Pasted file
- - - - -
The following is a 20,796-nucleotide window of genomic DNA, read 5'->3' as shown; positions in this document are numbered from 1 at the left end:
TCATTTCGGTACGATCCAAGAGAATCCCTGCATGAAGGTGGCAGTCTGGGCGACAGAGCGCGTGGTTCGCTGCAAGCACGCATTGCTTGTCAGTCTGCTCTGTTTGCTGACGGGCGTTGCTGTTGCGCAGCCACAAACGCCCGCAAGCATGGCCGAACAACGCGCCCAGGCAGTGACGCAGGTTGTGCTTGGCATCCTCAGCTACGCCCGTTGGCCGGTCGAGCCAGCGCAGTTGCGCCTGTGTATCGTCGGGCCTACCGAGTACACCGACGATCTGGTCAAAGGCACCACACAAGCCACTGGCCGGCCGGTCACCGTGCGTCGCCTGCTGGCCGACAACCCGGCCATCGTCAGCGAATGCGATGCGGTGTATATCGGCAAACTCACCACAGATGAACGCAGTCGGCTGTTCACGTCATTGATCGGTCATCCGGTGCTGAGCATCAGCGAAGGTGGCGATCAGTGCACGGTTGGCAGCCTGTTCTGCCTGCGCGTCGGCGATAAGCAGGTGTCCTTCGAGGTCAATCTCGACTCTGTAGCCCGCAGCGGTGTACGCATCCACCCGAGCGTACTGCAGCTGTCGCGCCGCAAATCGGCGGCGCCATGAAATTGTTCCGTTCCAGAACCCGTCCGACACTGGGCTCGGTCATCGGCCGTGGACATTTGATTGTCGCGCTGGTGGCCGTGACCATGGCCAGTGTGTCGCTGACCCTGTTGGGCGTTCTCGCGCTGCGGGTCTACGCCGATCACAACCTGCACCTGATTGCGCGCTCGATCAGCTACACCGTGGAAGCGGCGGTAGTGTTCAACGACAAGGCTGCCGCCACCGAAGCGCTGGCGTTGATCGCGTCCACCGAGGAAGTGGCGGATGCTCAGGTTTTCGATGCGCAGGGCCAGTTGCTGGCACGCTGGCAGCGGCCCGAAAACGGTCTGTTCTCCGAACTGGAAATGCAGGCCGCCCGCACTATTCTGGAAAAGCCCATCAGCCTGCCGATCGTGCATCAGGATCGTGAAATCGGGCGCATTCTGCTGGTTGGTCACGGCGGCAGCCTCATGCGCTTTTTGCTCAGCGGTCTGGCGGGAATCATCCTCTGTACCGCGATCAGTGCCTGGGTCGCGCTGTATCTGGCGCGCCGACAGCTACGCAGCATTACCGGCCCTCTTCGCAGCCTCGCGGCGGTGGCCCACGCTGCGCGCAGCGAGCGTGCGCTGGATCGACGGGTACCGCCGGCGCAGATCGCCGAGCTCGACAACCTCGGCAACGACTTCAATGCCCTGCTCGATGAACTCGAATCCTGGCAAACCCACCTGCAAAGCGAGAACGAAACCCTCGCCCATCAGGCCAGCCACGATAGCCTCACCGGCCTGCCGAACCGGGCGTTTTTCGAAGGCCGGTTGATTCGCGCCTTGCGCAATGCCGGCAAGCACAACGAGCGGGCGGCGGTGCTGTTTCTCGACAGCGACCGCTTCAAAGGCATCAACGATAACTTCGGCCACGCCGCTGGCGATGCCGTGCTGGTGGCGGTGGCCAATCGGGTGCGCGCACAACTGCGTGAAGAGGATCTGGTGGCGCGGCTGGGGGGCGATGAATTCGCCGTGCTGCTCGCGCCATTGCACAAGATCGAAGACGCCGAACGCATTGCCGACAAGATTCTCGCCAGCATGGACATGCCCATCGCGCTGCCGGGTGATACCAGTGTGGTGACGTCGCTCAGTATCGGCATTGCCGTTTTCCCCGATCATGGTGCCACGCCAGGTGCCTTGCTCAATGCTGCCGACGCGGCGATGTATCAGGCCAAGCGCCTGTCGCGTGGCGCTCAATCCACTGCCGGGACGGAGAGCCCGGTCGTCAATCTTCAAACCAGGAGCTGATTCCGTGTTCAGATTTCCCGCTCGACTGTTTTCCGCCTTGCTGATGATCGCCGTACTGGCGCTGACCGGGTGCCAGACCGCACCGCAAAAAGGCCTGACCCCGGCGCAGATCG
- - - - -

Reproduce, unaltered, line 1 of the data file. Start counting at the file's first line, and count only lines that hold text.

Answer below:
The following is a 20,796-nucleotide window of genomic DNA, read 5'->3' as shown; positions in this document are numbered from 1 at the left end: